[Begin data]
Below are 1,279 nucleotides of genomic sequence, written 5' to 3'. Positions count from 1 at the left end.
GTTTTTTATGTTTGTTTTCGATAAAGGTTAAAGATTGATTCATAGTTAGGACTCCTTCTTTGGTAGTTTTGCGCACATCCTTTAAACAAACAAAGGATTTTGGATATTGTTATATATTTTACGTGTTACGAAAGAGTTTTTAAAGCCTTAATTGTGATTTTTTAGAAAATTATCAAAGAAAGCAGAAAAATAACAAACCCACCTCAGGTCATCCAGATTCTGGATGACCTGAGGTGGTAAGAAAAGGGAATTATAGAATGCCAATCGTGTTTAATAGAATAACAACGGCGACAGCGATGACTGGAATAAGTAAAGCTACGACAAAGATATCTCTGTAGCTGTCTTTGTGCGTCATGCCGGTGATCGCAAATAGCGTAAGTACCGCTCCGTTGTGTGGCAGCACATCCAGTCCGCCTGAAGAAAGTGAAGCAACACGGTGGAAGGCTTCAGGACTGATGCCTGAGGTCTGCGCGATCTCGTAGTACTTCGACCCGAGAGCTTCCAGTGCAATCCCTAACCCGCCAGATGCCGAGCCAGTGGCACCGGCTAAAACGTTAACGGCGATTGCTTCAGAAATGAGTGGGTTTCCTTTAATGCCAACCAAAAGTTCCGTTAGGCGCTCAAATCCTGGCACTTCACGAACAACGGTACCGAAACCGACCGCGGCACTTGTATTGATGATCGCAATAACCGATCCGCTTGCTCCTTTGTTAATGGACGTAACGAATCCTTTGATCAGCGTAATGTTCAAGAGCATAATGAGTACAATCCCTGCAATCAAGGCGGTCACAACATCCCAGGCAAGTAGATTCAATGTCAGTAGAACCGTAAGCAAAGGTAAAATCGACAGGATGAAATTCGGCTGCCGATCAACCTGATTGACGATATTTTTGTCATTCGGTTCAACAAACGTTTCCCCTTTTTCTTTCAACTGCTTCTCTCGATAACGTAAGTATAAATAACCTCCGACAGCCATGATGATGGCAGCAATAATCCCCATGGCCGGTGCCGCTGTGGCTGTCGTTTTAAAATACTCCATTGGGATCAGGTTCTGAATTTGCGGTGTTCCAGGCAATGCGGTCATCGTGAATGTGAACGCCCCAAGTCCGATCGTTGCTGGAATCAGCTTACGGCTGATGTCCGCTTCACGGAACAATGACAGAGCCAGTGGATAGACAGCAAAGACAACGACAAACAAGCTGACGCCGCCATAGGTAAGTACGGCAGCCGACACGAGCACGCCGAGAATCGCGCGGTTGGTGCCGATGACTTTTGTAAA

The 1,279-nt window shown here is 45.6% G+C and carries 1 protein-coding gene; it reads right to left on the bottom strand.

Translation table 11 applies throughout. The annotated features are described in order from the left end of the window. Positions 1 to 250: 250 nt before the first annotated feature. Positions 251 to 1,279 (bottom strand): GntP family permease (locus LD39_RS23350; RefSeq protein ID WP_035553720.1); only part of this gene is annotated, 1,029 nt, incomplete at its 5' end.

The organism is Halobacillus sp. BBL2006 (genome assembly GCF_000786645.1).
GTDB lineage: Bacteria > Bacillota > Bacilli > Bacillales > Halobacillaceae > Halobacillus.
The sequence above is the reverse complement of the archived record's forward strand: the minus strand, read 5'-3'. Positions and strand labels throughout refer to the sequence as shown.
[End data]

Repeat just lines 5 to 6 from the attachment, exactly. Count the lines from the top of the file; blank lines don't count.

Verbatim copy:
The organism is Halobacillus sp. BBL2006 (genome assembly GCF_000786645.1).
GTDB lineage: Bacteria > Bacillota > Bacilli > Bacillales > Halobacillaceae > Halobacillus.